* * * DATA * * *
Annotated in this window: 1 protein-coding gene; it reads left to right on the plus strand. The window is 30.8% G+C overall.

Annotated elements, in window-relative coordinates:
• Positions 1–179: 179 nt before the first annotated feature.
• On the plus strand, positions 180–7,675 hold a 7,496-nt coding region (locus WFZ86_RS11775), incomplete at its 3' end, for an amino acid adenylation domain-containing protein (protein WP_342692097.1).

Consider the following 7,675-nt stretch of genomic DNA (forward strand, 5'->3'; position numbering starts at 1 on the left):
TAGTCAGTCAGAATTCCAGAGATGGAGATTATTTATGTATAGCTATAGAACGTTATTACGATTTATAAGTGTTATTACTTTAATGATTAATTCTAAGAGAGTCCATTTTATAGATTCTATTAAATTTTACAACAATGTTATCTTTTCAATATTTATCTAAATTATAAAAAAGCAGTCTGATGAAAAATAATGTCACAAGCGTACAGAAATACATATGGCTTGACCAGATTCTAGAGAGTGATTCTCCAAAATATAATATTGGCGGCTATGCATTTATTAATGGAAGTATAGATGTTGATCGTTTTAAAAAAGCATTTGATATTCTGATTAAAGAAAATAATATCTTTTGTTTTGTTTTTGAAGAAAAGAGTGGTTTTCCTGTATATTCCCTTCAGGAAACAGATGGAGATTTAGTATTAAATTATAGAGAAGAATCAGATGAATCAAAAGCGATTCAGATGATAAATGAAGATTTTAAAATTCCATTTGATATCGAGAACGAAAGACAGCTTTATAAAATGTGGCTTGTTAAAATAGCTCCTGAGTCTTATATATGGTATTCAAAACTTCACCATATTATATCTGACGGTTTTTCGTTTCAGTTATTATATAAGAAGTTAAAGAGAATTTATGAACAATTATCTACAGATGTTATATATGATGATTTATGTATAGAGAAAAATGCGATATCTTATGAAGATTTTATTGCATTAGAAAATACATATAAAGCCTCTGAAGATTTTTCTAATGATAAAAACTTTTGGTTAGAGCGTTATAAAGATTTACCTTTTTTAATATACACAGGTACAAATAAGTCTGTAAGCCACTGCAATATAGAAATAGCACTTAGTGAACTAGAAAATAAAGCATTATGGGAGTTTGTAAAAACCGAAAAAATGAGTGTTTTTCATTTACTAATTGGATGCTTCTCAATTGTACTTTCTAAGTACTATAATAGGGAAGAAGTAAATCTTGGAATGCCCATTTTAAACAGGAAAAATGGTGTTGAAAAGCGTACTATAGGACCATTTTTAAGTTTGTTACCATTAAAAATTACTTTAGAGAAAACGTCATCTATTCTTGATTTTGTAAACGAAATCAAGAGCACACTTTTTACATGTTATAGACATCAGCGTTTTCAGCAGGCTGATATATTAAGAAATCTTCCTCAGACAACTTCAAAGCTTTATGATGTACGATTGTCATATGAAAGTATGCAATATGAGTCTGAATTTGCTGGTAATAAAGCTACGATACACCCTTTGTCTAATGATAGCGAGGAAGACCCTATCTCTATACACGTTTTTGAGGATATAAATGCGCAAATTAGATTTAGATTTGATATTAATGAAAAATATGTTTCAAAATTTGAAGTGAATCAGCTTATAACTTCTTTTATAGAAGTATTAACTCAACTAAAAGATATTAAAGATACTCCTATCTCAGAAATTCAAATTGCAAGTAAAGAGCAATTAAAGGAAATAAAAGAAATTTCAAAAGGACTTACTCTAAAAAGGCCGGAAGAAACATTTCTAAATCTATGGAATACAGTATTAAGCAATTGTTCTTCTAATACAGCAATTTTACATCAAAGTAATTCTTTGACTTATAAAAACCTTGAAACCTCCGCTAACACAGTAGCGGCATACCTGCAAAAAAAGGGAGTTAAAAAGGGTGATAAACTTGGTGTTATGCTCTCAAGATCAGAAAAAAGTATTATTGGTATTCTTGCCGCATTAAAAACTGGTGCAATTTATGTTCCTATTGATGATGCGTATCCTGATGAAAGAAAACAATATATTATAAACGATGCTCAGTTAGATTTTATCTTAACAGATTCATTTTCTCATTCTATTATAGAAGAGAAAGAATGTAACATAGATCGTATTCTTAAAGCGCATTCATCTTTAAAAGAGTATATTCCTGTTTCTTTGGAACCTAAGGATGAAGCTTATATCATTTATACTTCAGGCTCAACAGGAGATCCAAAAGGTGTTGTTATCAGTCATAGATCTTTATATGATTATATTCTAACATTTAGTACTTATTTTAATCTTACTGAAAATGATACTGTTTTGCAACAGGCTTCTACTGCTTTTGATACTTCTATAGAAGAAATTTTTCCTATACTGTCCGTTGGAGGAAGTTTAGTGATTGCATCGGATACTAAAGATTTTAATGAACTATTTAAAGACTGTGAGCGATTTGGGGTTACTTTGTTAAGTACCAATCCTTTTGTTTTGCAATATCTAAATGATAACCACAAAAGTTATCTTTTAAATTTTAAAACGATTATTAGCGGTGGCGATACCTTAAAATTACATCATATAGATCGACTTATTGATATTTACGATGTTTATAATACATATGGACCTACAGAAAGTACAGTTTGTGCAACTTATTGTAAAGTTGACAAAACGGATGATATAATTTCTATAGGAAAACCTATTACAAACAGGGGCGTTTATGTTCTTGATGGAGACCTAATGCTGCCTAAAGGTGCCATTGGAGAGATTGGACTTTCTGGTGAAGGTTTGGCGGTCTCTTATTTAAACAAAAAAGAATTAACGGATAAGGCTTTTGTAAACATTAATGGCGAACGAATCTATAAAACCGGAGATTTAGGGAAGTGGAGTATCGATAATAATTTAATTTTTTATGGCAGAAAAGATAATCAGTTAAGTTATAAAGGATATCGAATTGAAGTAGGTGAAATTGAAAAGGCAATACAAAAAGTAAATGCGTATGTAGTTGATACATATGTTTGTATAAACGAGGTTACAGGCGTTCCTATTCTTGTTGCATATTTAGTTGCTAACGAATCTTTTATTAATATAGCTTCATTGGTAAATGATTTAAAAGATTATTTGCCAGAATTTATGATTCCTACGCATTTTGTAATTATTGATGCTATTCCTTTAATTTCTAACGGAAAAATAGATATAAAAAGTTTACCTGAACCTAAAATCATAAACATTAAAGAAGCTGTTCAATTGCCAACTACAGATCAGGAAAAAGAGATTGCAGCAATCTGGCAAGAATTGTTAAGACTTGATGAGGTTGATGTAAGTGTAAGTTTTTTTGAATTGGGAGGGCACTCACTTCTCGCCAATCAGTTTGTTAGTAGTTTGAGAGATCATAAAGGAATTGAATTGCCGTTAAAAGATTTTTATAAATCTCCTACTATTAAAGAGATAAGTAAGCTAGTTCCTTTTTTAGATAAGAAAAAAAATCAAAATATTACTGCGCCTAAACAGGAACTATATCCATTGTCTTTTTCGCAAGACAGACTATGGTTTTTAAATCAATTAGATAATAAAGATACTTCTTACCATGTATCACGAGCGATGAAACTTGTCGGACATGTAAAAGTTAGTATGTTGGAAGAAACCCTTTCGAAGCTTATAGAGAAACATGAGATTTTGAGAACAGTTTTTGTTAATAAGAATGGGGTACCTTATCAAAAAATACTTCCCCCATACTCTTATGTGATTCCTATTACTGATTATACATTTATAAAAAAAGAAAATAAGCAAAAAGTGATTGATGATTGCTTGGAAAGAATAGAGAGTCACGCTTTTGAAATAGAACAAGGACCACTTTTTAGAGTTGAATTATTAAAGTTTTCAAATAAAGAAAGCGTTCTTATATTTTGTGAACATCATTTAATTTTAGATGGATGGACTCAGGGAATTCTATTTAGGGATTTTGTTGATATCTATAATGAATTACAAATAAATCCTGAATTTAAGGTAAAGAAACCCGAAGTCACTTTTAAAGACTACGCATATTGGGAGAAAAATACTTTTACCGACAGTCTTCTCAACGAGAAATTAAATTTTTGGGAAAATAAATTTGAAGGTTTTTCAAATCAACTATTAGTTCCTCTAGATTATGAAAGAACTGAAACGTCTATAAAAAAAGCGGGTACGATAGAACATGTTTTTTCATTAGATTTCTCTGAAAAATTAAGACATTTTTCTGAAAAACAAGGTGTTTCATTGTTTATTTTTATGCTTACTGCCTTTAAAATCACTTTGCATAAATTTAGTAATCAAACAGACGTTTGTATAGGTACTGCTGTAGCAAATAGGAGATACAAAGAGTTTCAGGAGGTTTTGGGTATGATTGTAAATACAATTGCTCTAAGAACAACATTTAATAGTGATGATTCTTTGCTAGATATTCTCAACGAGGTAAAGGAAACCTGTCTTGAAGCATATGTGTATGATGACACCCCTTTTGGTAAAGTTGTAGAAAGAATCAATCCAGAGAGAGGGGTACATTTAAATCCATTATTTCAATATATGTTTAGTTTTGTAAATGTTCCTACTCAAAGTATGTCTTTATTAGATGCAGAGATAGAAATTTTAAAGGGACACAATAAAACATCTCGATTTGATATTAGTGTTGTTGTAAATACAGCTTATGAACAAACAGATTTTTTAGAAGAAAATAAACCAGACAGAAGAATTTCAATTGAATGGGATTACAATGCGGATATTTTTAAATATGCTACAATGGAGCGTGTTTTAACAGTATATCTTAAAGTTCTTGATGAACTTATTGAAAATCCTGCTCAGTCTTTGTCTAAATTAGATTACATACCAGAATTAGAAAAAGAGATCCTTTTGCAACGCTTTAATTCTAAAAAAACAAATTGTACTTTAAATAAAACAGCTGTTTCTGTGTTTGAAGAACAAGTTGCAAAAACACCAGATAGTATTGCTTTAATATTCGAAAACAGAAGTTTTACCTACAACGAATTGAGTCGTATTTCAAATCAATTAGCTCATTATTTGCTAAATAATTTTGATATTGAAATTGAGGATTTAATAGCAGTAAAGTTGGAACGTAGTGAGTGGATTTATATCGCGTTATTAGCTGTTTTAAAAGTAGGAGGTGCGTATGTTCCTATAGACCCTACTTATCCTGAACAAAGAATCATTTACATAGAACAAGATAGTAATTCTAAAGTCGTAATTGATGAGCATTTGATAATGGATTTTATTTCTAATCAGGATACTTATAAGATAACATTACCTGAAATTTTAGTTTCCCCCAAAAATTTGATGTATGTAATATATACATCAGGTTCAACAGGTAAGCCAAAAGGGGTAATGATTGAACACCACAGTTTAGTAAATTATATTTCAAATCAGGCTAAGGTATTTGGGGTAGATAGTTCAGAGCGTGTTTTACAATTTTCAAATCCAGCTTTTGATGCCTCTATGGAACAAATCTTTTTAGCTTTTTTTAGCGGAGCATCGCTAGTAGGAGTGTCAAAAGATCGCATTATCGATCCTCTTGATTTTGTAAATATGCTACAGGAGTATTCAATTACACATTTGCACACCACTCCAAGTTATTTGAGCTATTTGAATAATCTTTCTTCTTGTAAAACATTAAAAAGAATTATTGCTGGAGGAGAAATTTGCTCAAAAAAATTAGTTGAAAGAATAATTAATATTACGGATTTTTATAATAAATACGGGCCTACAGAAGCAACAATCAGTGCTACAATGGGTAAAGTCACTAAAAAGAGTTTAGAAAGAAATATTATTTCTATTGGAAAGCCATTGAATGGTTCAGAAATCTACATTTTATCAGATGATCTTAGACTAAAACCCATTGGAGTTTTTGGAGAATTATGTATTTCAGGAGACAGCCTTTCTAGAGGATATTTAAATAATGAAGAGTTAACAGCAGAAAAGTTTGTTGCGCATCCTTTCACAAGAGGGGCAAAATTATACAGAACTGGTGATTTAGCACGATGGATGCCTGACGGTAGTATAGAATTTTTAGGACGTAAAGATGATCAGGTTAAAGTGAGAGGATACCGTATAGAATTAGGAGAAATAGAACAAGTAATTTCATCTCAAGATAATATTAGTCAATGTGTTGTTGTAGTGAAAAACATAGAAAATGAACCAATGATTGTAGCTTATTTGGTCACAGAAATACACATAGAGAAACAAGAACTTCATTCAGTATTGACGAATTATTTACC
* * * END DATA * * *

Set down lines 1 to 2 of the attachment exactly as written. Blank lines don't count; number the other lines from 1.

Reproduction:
Annotated in this window: 1 protein-coding gene; it reads left to right on the plus strand. The window is 30.8% G+C overall.

Annotated elements, in window-relative coordinates: